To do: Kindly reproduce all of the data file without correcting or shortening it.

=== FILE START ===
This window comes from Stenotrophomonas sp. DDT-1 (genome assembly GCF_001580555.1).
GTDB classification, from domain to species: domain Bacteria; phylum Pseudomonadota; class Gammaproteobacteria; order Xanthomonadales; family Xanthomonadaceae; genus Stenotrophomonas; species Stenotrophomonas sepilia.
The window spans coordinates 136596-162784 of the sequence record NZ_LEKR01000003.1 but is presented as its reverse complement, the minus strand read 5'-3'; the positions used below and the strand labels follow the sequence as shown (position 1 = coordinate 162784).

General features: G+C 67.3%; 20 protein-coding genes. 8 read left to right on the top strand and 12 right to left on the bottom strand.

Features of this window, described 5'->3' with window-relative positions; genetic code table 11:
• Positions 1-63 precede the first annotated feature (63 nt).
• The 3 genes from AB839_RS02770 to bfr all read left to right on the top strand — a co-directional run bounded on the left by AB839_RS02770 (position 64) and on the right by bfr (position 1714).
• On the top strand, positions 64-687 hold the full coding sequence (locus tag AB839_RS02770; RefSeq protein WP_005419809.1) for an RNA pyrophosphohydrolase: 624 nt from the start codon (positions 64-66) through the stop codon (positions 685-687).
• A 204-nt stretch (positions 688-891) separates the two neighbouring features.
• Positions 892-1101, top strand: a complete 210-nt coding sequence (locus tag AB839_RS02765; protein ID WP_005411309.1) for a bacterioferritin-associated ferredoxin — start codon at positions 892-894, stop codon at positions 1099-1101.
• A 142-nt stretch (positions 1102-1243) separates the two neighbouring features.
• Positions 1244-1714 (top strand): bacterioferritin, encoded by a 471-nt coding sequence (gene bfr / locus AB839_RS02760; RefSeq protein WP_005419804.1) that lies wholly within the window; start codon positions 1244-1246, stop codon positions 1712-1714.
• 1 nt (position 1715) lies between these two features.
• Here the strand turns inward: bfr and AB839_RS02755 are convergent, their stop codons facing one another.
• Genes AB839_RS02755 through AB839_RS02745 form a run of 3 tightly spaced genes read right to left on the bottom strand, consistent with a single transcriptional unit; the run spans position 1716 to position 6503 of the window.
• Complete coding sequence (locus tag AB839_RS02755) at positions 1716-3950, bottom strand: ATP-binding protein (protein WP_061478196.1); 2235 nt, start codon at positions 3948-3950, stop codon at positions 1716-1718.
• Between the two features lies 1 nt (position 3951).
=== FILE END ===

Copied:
This window comes from Stenotrophomonas sp. DDT-1 (genome assembly GCF_001580555.1).
GTDB classification, from domain to species: domain Bacteria; phylum Pseudomonadota; class Gammaproteobacteria; order Xanthomonadales; family Xanthomonadaceae; genus Stenotrophomonas; species Stenotrophomonas sepilia.
The window spans coordinates 136596-162784 of the sequence record NZ_LEKR01000003.1 but is presented as its reverse complement, the minus strand read 5'-3'; the positions used below and the strand labels follow the sequence as shown (position 1 = coordinate 162784).

General features: G+C 67.3%; 20 protein-coding genes. 8 read left to right on the top strand and 12 right to left on the bottom strand.

Features of this window, described 5'->3' with window-relative positions; genetic code table 11:
• Positions 1-63 precede the first annotated feature (63 nt).
• The 3 genes from AB839_RS02770 to bfr all read left to right on the top strand — a co-directional run bounded on the left by AB839_RS02770 (position 64) and on the right by bfr (position 1714).
• On the top strand, positions 64-687 hold the full coding sequence (locus tag AB839_RS02770; RefSeq protein WP_005419809.1) for an RNA pyrophosphohydrolase: 624 nt from the start codon (positions 64-66) through the stop codon (positions 685-687).
• A 204-nt stretch (positions 688-891) separates the two neighbouring features.
• Positions 892-1101, top strand: a complete 210-nt coding sequence (locus tag AB839_RS02765; protein ID WP_005411309.1) for a bacterioferritin-associated ferredoxin — start codon at positions 892-894, stop codon at positions 1099-1101.
• A 142-nt stretch (positions 1102-1243) separates the two neighbouring features.
• Positions 1244-1714 (top strand): bacterioferritin, encoded by a 471-nt coding sequence (gene bfr / locus AB839_RS02760; RefSeq protein WP_005419804.1) that lies wholly within the window; start codon positions 1244-1246, stop codon positions 1712-1714.
• 1 nt (position 1715) lies between these two features.
• Here the strand turns inward: bfr and AB839_RS02755 are convergent, their stop codons facing one another.
• Genes AB839_RS02755 through AB839_RS02745 form a run of 3 tightly spaced genes read right to left on the bottom strand, consistent with a single transcriptional unit; the run spans position 1716 to position 6503 of the window.
• Complete coding sequence (locus tag AB839_RS02755) at positions 1716-3950, bottom strand: ATP-binding protein (protein WP_061478196.1); 2235 nt, start codon at positions 3948-3950, stop codon at positions 1716-1718.
• Between the two features lies 1 nt (position 3951).